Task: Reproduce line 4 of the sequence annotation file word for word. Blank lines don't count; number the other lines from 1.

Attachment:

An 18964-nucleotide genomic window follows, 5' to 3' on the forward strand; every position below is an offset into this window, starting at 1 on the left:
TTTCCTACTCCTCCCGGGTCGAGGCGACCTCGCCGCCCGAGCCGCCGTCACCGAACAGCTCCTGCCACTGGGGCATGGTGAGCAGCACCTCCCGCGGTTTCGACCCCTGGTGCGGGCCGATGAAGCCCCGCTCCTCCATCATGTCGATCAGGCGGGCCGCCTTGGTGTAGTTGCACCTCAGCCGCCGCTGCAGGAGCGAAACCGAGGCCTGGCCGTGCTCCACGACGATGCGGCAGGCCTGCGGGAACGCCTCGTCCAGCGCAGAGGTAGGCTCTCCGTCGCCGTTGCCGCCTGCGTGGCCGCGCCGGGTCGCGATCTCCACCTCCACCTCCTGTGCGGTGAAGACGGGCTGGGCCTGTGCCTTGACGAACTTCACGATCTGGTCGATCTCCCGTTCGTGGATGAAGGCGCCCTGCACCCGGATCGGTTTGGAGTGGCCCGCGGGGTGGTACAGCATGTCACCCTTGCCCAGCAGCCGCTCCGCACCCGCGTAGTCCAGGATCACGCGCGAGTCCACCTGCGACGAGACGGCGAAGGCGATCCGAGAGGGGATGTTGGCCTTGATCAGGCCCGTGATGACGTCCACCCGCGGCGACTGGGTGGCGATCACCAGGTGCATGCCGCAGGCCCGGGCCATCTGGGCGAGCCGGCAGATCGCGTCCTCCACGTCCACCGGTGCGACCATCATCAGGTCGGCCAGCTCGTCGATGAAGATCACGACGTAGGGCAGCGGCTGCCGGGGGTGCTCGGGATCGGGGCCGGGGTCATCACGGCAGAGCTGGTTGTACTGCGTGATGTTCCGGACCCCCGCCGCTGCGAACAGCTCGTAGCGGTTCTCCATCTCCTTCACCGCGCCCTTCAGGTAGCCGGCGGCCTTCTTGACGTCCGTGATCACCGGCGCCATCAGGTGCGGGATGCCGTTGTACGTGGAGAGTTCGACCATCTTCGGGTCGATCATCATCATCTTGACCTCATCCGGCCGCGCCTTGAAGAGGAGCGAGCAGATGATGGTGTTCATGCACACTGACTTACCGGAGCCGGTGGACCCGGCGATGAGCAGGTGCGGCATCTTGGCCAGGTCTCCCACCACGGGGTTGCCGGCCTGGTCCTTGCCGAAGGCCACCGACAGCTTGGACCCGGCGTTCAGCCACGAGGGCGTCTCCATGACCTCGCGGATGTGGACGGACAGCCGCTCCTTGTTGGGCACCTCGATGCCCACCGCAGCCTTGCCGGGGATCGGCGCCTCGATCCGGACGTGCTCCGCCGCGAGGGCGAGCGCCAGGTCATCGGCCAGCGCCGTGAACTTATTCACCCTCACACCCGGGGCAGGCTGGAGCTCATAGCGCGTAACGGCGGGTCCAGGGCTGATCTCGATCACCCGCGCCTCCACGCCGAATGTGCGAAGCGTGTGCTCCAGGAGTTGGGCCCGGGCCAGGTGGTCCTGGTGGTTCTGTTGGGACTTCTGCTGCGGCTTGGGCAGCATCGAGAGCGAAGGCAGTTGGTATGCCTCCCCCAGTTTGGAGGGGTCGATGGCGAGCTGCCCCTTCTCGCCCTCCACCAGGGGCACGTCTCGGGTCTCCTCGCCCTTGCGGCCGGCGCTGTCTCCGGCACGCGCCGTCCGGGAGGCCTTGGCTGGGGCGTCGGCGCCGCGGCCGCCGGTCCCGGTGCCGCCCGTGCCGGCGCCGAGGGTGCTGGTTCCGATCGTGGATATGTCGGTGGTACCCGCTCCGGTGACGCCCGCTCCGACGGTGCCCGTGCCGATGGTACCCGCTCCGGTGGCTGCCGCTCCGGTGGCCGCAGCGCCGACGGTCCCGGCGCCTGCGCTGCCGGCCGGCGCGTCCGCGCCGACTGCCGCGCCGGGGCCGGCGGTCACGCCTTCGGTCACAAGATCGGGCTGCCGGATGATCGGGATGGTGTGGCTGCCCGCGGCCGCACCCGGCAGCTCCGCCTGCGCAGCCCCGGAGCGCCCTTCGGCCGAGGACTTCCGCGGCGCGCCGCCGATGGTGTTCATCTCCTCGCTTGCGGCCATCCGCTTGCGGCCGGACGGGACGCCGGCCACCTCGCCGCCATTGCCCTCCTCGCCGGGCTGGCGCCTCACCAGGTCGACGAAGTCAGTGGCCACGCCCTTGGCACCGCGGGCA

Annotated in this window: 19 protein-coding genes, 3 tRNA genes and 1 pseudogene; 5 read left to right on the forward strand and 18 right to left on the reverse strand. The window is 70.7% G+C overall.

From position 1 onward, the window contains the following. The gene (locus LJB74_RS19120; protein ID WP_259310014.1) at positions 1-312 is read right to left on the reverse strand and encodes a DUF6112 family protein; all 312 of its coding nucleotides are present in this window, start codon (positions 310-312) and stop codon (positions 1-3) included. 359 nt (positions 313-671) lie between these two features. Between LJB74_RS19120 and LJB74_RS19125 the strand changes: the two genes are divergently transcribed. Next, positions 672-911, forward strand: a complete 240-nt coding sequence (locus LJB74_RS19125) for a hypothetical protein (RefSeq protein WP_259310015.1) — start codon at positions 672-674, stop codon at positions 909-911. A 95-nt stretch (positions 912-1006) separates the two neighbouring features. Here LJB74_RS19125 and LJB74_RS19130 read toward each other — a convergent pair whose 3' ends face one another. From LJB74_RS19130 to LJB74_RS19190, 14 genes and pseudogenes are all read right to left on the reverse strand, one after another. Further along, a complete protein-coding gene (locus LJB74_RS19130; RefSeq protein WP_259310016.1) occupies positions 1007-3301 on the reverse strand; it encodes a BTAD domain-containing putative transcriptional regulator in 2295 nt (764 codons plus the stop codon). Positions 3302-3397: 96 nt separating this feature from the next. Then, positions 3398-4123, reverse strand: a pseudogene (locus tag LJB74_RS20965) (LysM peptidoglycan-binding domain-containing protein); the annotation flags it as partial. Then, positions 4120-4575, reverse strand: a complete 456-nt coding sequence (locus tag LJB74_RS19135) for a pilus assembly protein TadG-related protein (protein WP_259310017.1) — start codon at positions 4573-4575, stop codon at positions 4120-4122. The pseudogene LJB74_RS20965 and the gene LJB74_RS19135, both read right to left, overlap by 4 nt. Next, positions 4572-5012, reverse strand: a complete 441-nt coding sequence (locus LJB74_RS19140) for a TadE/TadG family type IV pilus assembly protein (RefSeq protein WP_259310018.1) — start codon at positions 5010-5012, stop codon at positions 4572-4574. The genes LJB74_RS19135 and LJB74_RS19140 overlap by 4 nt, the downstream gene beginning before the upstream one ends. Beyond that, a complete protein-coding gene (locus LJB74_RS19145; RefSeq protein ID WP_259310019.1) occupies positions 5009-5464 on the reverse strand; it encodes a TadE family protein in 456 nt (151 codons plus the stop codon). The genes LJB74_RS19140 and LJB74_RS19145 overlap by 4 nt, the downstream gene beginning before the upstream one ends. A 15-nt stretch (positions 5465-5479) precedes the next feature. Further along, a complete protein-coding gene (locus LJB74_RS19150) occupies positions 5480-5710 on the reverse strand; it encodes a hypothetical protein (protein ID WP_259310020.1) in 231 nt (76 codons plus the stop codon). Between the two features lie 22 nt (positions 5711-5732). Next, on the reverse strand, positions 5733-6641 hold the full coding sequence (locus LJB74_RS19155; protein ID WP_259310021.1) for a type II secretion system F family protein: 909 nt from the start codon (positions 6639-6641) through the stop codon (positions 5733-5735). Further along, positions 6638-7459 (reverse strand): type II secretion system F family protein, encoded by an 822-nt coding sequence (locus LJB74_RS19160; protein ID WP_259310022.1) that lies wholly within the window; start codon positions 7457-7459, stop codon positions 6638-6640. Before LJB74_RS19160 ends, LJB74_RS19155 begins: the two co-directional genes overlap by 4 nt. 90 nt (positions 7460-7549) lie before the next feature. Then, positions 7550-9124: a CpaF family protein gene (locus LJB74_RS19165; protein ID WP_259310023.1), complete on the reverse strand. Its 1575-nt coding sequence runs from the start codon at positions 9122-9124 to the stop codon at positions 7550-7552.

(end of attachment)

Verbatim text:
From position 1 onward, the window contains the following. The gene (locus LJB74_RS19120; protein ID WP_259310014.1) at positions 1-312 is read right to left on the reverse strand and encodes a DUF6112 family protein; all 312 of its coding nucleotides are present in this window, start codon (positions 310-312) and stop codon (positions 1-3) included. 359 nt (positions 313-671) lie between these two features. Between LJB74_RS19120 and LJB74_RS19125 the strand changes: the two genes are divergently transcribed. Next, positions 672-911, forward strand: a complete 240-nt coding sequence (locus LJB74_RS19125) for a hypothetical protein (RefSeq protein WP_259310015.1) — start codon at positions 672-674, stop codon at positions 909-911. A 95-nt stretch (positions 912-1006) separates the two neighbouring features. Here LJB74_RS19125 and LJB74_RS19130 read toward each other — a convergent pair whose 3' ends face one another. From LJB74_RS19130 to LJB74_RS19190, 14 genes and pseudogenes are all read right to left on the reverse strand, one after another. Further along, a complete protein-coding gene (locus LJB74_RS19130; RefSeq protein WP_259310016.1) occupies positions 1007-3301 on the reverse strand; it encodes a BTAD domain-containing putative transcriptional regulator in 2295 nt (764 codons plus the stop codon). Positions 3302-3397: 96 nt separating this feature from the next. Then, positions 3398-4123, reverse strand: a pseudogene (locus tag LJB74_RS20965) (LysM peptidoglycan-binding domain-containing protein); the annotation flags it as partial. Then, positions 4120-4575, reverse strand: a complete 456-nt coding sequence (locus tag LJB74_RS19135) for a pilus assembly protein TadG-related protein (protein WP_259310017.1) — start codon at positions 4573-4575, stop codon at positions 4120-4122. The pseudogene LJB74_RS20965 and the gene LJB74_RS19135, both read right to left, overlap by 4 nt. Next, positions 4572-5012, reverse strand: a complete 441-nt coding sequence (locus LJB74_RS19140) for a TadE/TadG family type IV pilus assembly protein (RefSeq protein WP_259310018.1) — start codon at positions 5010-5012, stop codon at positions 4572-4574. The genes LJB74_RS19135 and LJB74_RS19140 overlap by 4 nt, the downstream gene beginning before the upstream one ends. Beyond that, a complete protein-coding gene (locus LJB74_RS19145; RefSeq protein ID WP_259310019.1) occupies positions 5009-5464 on the reverse strand; it encodes a TadE family protein in 456 nt (151 codons plus the stop codon). The genes LJB74_RS19140 and LJB74_RS19145 overlap by 4 nt, the downstream gene beginning before the upstream one ends. A 15-nt stretch (positions 5465-5479) precedes the next feature. Further along, a complete protein-coding gene (locus LJB74_RS19150) occupies positions 5480-5710 on the reverse strand; it encodes a hypothetical protein (protein ID WP_259310020.1) in 231 nt (76 codons plus the stop codon). Between the two features lie 22 nt (positions 5711-5732). Next, on the reverse strand, positions 5733-6641 hold the full coding sequence (locus LJB74_RS19155; protein ID WP_259310021.1) for a type II secretion system F family protein: 909 nt from the start codon (positions 6639-6641) through the stop codon (positions 5733-5735). Further along, positions 6638-7459 (reverse strand): type II secretion system F family protein, encoded by an 822-nt coding sequence (locus LJB74_RS19160; protein ID WP_259310022.1) that lies wholly within the window; start codon positions 7457-7459, stop codon positions 6638-6640. Before LJB74_RS19160 ends, LJB74_RS19155 begins: the two co-directional genes overlap by 4 nt. 90 nt (positions 7460-7549) lie before the next feature. Then, positions 7550-9124: a CpaF family protein gene (locus LJB74_RS19165; protein ID WP_259310023.1), complete on the reverse strand. Its 1575-nt coding sequence runs from the start codon at positions 9122-9124 to the stop codon at positions 7550-7552.